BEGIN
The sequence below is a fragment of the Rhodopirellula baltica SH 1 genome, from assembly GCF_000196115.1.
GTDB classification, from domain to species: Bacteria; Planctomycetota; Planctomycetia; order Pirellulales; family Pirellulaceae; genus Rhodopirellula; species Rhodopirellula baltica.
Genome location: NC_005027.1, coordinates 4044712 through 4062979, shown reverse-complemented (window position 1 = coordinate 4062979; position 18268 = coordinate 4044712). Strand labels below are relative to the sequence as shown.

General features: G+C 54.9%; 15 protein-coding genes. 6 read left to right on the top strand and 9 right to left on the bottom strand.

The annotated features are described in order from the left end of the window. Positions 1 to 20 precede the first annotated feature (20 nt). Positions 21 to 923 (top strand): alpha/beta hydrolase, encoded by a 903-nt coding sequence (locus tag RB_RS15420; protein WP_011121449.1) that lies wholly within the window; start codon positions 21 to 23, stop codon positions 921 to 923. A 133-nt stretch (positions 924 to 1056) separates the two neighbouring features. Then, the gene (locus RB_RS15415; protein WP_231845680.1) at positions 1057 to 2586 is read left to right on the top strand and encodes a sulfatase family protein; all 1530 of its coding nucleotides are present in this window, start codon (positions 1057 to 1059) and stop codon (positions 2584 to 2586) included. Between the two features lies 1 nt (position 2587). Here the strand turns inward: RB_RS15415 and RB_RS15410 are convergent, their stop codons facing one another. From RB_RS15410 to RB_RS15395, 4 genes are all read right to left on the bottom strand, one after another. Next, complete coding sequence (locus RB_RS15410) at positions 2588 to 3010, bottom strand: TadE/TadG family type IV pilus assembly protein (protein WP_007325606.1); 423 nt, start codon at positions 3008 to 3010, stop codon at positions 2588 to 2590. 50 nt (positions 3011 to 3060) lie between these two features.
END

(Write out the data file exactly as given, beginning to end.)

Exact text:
The sequence below is a fragment of the Rhodopirellula baltica SH 1 genome, from assembly GCF_000196115.1.
GTDB classification, from domain to species: Bacteria; Planctomycetota; Planctomycetia; order Pirellulales; family Pirellulaceae; genus Rhodopirellula; species Rhodopirellula baltica.
Genome location: NC_005027.1, coordinates 4044712 through 4062979, shown reverse-complemented (window position 1 = coordinate 4062979; position 18268 = coordinate 4044712). Strand labels below are relative to the sequence as shown.

General features: G+C 54.9%; 15 protein-coding genes. 6 read left to right on the top strand and 9 right to left on the bottom strand.

The annotated features are described in order from the left end of the window. Positions 1 to 20 precede the first annotated feature (20 nt). Positions 21 to 923 (top strand): alpha/beta hydrolase, encoded by a 903-nt coding sequence (locus tag RB_RS15420; protein WP_011121449.1) that lies wholly within the window; start codon positions 21 to 23, stop codon positions 921 to 923. A 133-nt stretch (positions 924 to 1056) separates the two neighbouring features. Then, the gene (locus RB_RS15415; protein WP_231845680.1) at positions 1057 to 2586 is read left to right on the top strand and encodes a sulfatase family protein; all 1530 of its coding nucleotides are present in this window, start codon (positions 1057 to 1059) and stop codon (positions 2584 to 2586) included. Between the two features lies 1 nt (position 2587). Here the strand turns inward: RB_RS15415 and RB_RS15410 are convergent, their stop codons facing one another. From RB_RS15410 to RB_RS15395, 4 genes are all read right to left on the bottom strand, one after another. Next, complete coding sequence (locus RB_RS15410) at positions 2588 to 3010, bottom strand: TadE/TadG family type IV pilus assembly protein (protein WP_007325606.1); 423 nt, start codon at positions 3008 to 3010, stop codon at positions 2588 to 2590. 50 nt (positions 3011 to 3060) lie between these two features.